Pay gap between private, state sectors
Labor flexibility and taxes have increased poverty among households and slashed disposable incomes
More than half of private sector employees in Greece are paid less than 800 euros per month, compared with just 11 percent in the public sector, while the real unemployment rate is more than 30 percent, the country’s biggest union claimed in its annual report published yesterday.
The Labor Institute of the General Confederation of Greek Labor (INE- GSEE) noted in its 2016 report on the Greek economy that crisis-induced inequalities among different groups of workers and the decimation of the labor market have had a negative impact on productivity. The increase in labor market flexibility last year translated into 51.6 percent of private sector salary workers receiving less than 800 euros per month at the same time as half of all civil servants were being paid more than 1,000 euros per month.
After processing the salary data in the private sector, INE-GSEE found that net pay was up to 499 euros per months for 15.2 percent of workers, between 500 and 699 euros for 23.6 percent, and 700 and 799 euros per month for 12.8 percent. Just over one in six (17.3 percent) received between 800 and 999 euros. Meanwhile, 38.5 percent of civil servants had net earnings of between 1,000 and 1,299 euros and 15.7 percent collected more than 1,300 euros per month.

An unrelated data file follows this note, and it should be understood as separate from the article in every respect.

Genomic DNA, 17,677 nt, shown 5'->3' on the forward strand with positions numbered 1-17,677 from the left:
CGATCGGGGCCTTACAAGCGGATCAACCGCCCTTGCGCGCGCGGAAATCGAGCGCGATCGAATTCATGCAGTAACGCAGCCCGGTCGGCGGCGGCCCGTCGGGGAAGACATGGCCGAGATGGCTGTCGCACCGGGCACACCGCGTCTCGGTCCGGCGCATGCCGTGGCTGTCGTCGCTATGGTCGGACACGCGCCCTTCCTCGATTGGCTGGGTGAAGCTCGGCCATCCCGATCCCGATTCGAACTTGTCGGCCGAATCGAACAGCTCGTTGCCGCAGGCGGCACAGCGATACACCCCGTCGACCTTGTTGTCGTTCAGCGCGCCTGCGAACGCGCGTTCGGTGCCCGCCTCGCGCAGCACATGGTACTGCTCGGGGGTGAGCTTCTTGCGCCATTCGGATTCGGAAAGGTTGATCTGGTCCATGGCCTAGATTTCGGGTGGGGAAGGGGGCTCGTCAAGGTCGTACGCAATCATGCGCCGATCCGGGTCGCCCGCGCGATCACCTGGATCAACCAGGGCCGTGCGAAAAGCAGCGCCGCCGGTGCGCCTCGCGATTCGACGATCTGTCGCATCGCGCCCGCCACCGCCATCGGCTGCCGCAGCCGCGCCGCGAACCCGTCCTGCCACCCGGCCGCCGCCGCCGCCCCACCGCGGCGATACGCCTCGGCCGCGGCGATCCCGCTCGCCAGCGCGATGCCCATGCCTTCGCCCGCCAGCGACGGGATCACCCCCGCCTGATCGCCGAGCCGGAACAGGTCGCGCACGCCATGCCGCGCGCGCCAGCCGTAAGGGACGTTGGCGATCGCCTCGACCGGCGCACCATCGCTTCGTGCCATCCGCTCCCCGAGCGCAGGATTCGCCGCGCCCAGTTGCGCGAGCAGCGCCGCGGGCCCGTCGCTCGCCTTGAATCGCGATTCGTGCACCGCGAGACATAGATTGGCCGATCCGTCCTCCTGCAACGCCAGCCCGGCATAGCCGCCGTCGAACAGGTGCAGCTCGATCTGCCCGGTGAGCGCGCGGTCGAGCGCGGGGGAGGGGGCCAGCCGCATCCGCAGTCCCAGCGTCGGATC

The large decline in private sector salaries and the fact that the institute’s economists estimate that the unemployment rate is much higher than the official 23.1 percent are particularly ominous developments which could erode social cohesion and lead large parts of the population into poverty.
The report highlights the increase in the rate of households unable to cover some of their basic needs from 28.2 percent in 2010 to 53.4 percent in 2015. This is due to the major decline in disposable income and the drop in savings. A rise was also noted in the rate of households delaying loan and rent payments (from 10.2 percent in 2010 to 14.3 percent in 2015). Worse, households’ inability (or unwillingness) to pay utility bills soared from 18.8 percent in 2010 to 42 percent five years later.
The report stresses that all of the above findings make any further efforts toward labor market flexibility entirely ineffective.